High Protein Foods

Most people already know that the easiest way to get protein in your system is by consuming protein and weight gainer shakes. However, with the exception of immediately after a workout it is generally preferable to get your protein from whole foods. I suggest making sure you’re getting at least 30 grams of protein with each meal (for at least five meals a day) and then supplementing with protein shakes in between if you are still low. The only people, in my opinion, that should rely on shakes as their primary source of protein should be vegetarians. The rest of us have options!

The majority of your protein intake should come from the following sources:
Lean Meat Sources:
Chicken
Turkey
Fish
Beef
Pork
Lamb
Dairy Sources:
Milk
Reduced Fat Cheese
Cottage Cheese
Plant Sources:
Beans
Lentils
Nuts (particularly almonds)

Fats

There is definitely a negative perception about dietary fats. However, fat is a necessary part of a diet and can be extremely beneficial for mass building since each gram of fat contains nine calories. Nevertheless, it is important to understand the different types of fat to assure that you do not put on a lot of body fat along with your new muscle. Fats can be broken down into the following categories:

Trans Fat: These are man-made partially hydrogenated vegetable oils and are extremely unhealthy. They should not be consumed on any diet.

Saturated Fat: This type of fat is typically found in animal sources although many meats also contain a large percentage of unsaturated fat. In the media, saturated fat has gotten a particularly bad rap, but it is a necessary part of a diet. On a mass building diet, as long as your meat sources are lean and your overall fat intake is in check, including saturated fat is perfectly fine.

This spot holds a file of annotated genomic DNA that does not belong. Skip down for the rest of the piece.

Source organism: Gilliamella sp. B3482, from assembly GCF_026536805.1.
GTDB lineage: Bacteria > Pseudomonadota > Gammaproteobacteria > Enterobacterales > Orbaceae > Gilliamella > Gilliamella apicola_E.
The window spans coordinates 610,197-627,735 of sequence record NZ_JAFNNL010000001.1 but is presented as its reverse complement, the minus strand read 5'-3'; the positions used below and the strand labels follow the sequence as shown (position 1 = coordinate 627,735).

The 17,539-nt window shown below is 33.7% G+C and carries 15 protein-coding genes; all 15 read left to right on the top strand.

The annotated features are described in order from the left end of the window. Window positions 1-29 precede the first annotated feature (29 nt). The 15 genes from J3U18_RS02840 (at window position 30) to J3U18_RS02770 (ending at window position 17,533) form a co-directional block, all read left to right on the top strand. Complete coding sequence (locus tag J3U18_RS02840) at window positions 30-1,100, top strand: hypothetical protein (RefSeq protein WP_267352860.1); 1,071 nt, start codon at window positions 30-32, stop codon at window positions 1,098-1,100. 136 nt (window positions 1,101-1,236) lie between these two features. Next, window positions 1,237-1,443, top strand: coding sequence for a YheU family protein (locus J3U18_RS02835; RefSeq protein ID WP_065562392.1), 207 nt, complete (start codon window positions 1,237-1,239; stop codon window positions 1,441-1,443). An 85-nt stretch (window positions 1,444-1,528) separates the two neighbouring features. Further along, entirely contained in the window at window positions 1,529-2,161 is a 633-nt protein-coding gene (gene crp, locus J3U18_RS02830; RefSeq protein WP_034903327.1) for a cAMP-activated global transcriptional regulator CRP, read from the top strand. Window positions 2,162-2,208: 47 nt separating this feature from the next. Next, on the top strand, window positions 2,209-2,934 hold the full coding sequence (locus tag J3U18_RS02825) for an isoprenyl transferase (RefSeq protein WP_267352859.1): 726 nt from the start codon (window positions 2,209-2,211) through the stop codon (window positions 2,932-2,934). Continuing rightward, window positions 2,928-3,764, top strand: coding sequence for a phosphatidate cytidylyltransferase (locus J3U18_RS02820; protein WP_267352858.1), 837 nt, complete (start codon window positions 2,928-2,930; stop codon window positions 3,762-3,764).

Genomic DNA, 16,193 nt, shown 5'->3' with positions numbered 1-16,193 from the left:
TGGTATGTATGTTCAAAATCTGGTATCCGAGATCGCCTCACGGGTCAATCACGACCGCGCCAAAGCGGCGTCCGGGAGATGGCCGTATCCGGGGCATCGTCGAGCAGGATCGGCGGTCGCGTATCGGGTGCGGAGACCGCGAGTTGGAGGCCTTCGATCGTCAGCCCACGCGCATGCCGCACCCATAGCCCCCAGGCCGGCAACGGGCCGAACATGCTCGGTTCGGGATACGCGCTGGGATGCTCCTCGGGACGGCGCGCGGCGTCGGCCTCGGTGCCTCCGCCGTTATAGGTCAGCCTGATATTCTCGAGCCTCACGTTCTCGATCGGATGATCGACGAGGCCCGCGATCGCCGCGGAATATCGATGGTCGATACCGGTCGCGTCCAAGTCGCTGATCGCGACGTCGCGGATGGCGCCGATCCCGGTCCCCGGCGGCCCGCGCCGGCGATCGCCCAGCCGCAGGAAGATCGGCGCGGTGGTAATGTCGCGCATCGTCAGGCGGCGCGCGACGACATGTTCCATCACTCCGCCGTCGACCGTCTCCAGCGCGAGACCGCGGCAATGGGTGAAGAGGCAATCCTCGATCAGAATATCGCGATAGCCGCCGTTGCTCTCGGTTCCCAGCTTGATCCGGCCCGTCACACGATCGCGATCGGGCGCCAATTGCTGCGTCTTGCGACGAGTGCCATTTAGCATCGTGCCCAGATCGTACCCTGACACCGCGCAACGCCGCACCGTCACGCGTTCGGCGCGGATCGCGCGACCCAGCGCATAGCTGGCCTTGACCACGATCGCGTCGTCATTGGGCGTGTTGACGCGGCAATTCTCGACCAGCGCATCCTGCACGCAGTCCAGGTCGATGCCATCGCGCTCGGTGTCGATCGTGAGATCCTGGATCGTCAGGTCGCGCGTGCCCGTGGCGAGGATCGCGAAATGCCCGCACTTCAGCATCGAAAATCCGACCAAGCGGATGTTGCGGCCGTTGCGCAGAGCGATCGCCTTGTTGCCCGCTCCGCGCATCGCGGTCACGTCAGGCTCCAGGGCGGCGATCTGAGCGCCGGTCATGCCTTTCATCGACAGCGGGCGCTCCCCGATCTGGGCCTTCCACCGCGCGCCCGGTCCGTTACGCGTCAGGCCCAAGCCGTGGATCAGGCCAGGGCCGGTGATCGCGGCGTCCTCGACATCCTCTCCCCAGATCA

Unsaturated Fat: These are typically found in vegetable sources such as vegetable oil although many meats have a large amount of unsaturated fat. On a mass building diet, the majority of your fat intake will be unsaturated fat.

Polyunsaturated Fat: A specific type of unsaturated fat that comprise the essential fatty acids. They are often found in vegetable sources or fish, which contain omega-3 fatty acids. This specific type of fat has the greatest health benefits and should be consumed on any diet. Omega-3 fatty acids are particularly beneficial and I highly recommend supplementation with fish oils.

Although fat intake should remain relatively low on a mass building diet, many lifters make the mistake of trying to minimize all fat intake, which can be counterproductive. I recommend consuming 0.4-0.5 g/lb of fat. This equates to around 20%-25% of daily calories.

Healthy Fat Foods
Oils (fish oil, olive oil, flaxseed oil)
Lean meats
Nuts
Avocado
Eggs
Natural Peanut Butter
Milk

Carbohydrates

When attempting to put on mass, carbohydrates are particularly important. The body breaks down dietary carbohydrates into glucose, which is the body’s primary source of energy. Excess glucose can be stored as glycogen in the muscles, which is the primary energy source for lifting weights. Therefore, without adequate glycogen stores, your weight lifting abilities and results will be quite underwhelming.

However, excess dietary carbohydrates will eventually be converted to body fat, which is why it is so important to train hard in the gym on a mass building diet to minimize body fat storage. Ideally, you should consume between 2-3g/lb of carbohydrates daily. This equates to around between 45-60% of daily caloric intake. Although this is a relative large range, different people will have greater success with different carbohydrate values. However, it is important that protein intake remain the same and any decrease in carbohydrate calories be compensated with an increase in fat calories or visa-versa.

Healthy Carbohydrates
For carbohydrate intake, you should focus primarily on complex carbs lower on the glycemic index. Avoid processed starches (basically all “white” food) and reduce sugar intake to the absolute minimum. The majority of carbohydrates should come from sources such as the following:

Whole Wheat Pasta
Whole Wheat Bread
Potatoes, Sweet Potatoes, Yams
Oatmeal
Brown Rice
Beans
Quinoa
Vegetables
Fruits